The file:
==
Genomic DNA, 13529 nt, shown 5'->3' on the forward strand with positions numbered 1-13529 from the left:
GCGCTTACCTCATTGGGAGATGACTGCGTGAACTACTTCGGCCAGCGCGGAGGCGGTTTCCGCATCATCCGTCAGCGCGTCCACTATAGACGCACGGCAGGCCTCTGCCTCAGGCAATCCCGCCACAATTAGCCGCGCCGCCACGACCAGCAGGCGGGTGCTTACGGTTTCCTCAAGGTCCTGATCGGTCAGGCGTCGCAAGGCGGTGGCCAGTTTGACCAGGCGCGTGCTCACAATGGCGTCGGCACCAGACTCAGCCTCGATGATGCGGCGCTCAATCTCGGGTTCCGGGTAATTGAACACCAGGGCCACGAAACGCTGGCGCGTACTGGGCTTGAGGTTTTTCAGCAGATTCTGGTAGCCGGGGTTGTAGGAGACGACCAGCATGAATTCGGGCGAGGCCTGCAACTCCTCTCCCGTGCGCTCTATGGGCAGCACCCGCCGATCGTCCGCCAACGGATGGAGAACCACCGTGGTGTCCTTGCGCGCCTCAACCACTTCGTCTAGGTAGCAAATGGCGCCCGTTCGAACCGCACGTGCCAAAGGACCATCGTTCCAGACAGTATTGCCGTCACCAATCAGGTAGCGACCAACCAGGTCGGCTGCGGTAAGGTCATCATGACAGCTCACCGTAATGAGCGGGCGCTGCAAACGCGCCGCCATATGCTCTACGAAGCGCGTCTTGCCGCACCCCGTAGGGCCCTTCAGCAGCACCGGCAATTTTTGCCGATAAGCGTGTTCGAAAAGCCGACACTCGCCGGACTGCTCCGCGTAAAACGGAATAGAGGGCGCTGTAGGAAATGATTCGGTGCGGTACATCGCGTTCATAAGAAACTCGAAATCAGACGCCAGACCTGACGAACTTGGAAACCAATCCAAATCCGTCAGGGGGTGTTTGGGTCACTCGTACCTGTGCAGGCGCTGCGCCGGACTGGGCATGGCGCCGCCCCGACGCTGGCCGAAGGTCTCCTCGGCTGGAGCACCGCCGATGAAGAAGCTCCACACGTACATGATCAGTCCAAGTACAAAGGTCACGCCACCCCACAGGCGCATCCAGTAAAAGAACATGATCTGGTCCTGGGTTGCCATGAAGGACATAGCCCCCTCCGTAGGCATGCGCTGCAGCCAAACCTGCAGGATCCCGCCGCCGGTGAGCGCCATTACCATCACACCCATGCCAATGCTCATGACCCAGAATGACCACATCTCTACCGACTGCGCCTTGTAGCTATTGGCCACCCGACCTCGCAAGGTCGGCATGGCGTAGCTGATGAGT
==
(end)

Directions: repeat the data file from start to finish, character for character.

Genomic DNA, 13529 nt, shown 5'->3' on the forward strand with positions numbered 1-13529 from the left:
GCGCTTACCTCATTGGGAGATGACTGCGTGAACTACTTCGGCCAGCGCGGAGGCGGTTTCCGCATCATCCGTCAGCGCGTCCACTATAGACGCACGGCAGGCCTCTGCCTCAGGCAATCCCGCCACAATTAGCCGCGCCGCCACGACCAGCAGGCGGGTGCTTACGGTTTCCTCAAGGTCCTGATCGGTCAGGCGTCGCAAGGCGGTGGCCAGTTTGACCAGGCGCGTGCTCACAATGGCGTCGGCACCAGACTCAGCCTCGATGATGCGGCGCTCAATCTCGGGTTCCGGGTAATTGAACACCAGGGCCACGAAACGCTGGCGCGTACTGGGCTTGAGGTTTTTCAGCAGATTCTGGTAGCCGGGGTTGTAGGAGACGACCAGCATGAATTCGGGCGAGGCCTGCAACTCCTCTCCCGTGCGCTCTATGGGCAGCACCCGCCGATCGTCCGCCAACGGATGGAGAACCACCGTGGTGTCCTTGCGCGCCTCAACCACTTCGTCTAGGTAGCAAATGGCGCCCGTTCGAACCGCACGTGCCAAAGGACCATCGTTCCAGACAGTATTGCCGTCACCAATCAGGTAGCGACCAACCAGGTCGGCTGCGGTAAGGTCATCATGACAGCTCACCGTAATGAGCGGGCGCTGCAAACGCGCCGCCATATGCTCTACGAAGCGCGTCTTGCCGCACCCCGTAGGGCCCTTCAGCAGCACCGGCAATTTTTGCCGATAAGCGTGTTCGAAAAGCCGACACTCGCCGGACTGCTCCGCGTAAAACGGAATAGAGGGCGCTGTAGGAAATGATTCGGTGCGGTACATCGCGTTCATAAGAAACTCGAAATCAGACGCCAGACCTGACGAACTTGGAAACCAATCCAAATCCGTCAGGGGGTGTTTGGGTCACTCGTACCTGTGCAGGCGCTGCGCCGGACTGGGCATGGCGCCGCCCCGACGCTGGCCGAAGGTCTCCTCGGCTGGAGCACCGCCGATGAAGAAGCTCCACACGTACATGATCAGTCCAAGTACAAAGGTCACGCCACCCCACAGGCGCATCCAGTAAAAGAACATGATCTGGTCCTGGGTTGCCATGAAGGACATAGCCCCCTCCGTAGGCATGCGCTGCAGCCAAACCTGCAGGATCCCGCCGCCGGTGAGCGCCATTACCATCACACCCATGCCAATGCTCATGACCCAGAATGACCACATCTCTACCGACTGCGCCTTGTAGCTATTGGCCACCCGACCTCGCAAGGTCGGCATGGCGTAGCTGATGAGT